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Water on the Red Planet – It’s a scientific fact

RECENT IMAGING using the Mars Reconnaissance Orbiter (MRO) detected signatures of hydrated minerals on slopes where mysterious streaks are seen.

These darkish streaks appear to ebb and flow over time. They darken and appear to flow down steep slopes during warm seasons, and then fade in cooler seasons. They appear in several locations on Mars when temperatures are above -10 degrees Fahrenheit (-23o Celsius), and disappear at colder times.

“It took multiple spacecraft over several years to solve this mystery, and now we know there is liquid water on the surface of this cold, desert planet,” said Michael Meyer, lead scientist for NASA’s Mars Exploration Programme at the agency’s headquarters in Washington. “It seems that the more we study Mars, the more we learn how life could be supported and where there are resources to support life in the future.”

red planet

Dark, narrow streaks on Martian slopes such as these at Hale Crater are inferred to be formed by seasonal flow of water on contemporary Mars. The streaks are roughly the length of a football field. These dark features on the slopes are called “recurring slope lineae” or RSL. Planetary scientists detected hydrated salts on these slopes at Hale Crater, corroborating the hypothesis that the streaks are formed by briny liquid water. (Image: NASA/JPL-Caltech/Univ. of Arizona)

“Our quest on Mars has been to ‘follow the water,’” said John Grunsfeld, astronaut, and associate administrator of NASA’s Science Mission Directorate, in Washington. “Scientists are searching for life in the universe, and now we have convincing science that validates what we’ve long suspected. This is a significant development, as it appears to confirm that water, albeit briny, is flowing today on the surface of Mars.”

Some of the earliest missions to Mars revealed a planet with a watery past. Pictures beamed back to Earth from the Viking Project in the 1970s showed a surface crossed by dried-up rivers and plains once submerged beneath vast ancient lakes. Earlier this year, NASA unveiled evidence of an ocean that might have covered half of the planet’s northern hemisphere in the distant past.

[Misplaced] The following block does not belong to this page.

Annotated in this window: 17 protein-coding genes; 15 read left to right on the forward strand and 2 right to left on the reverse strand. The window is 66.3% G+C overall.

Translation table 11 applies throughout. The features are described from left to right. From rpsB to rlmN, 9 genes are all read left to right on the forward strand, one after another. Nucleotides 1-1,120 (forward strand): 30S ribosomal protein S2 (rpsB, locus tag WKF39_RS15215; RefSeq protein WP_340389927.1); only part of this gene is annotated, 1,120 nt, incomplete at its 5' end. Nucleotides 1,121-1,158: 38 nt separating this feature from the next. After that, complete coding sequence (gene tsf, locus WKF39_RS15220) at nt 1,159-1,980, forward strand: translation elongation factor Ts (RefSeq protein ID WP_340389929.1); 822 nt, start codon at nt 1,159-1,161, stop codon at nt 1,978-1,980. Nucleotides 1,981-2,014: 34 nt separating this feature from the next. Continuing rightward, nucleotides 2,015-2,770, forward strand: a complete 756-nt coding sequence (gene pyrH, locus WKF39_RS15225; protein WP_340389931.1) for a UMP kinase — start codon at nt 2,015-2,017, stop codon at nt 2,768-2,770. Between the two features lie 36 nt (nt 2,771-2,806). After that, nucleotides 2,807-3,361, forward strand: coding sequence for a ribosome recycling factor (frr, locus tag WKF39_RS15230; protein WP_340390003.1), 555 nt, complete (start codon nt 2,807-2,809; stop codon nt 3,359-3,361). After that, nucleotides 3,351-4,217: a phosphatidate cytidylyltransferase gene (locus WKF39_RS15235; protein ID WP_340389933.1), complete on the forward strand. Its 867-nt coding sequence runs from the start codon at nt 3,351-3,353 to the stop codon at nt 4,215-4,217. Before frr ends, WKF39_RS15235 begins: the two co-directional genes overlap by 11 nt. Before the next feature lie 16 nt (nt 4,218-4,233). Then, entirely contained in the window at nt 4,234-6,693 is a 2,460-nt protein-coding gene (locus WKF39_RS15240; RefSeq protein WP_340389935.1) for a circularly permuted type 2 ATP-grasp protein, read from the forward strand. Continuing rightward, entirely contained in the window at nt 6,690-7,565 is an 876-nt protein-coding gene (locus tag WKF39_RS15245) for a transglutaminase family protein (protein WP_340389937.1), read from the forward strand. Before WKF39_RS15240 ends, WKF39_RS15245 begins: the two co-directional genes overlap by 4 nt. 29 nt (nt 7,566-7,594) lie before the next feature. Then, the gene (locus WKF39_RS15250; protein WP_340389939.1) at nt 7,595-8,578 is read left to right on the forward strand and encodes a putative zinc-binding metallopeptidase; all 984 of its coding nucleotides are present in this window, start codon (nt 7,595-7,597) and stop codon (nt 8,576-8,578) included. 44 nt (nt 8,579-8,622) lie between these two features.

HYDRATED SALTS A CLUE

The new findings of hydrated salts on the slopes point to what that relationship may be to these dark features. The hydrated salts would lower the freezing point of a liquid brine, just as salt on roads here on Earth causes ice and snow to melt. Scientists say it is likely there is a shallow subsurface flow, with enough water leaking to the surface to explain the darkening.

But occasionally, Mars probes have found hints that the planet might still be wet. Nearly a decade ago, NASA’s Mars Global Surveyor took pictures of what appeared to be water bursting through a gully wall and flowing around boulders and rocky debris. In 2011, the high-resolution camera on NASA’s Mars Reconnaissance Orbiter captured what looked like little streams flowing down crater walls from late spring to early autumn. Not wanting to assume too much, mission scientists named the flows “recurring slope lineae” (RSL). According to researchers, liquid water runs down canyons and crater walls over the summer months on Mars. This discovery raises the possibility of Mars being home to some form of life.

The trickles leave long, dark stains on the Martian terrain that can reach hundreds of metres downhill in the warmer months, before they dry up in the autumn as surface temperatures drop. Images taken from the MRO show cliffs, and the steep walls of valleys and craters, streaked with summertime flows that, in the most active spots, combine to form intricate fan-like patterns.

Scientists are unsure from where the water comes. Speculation is it may rise up from underground ice or salty aquifers, or condense out of the thin Martian atmosphere.

“There is liquid water today on the surface of Mars,” Meyer said. “Because of this, we suspect that it is at least possible to have a habitable environment today.”................................... For the FULL ARTICLE please subscribe to our digital edition.

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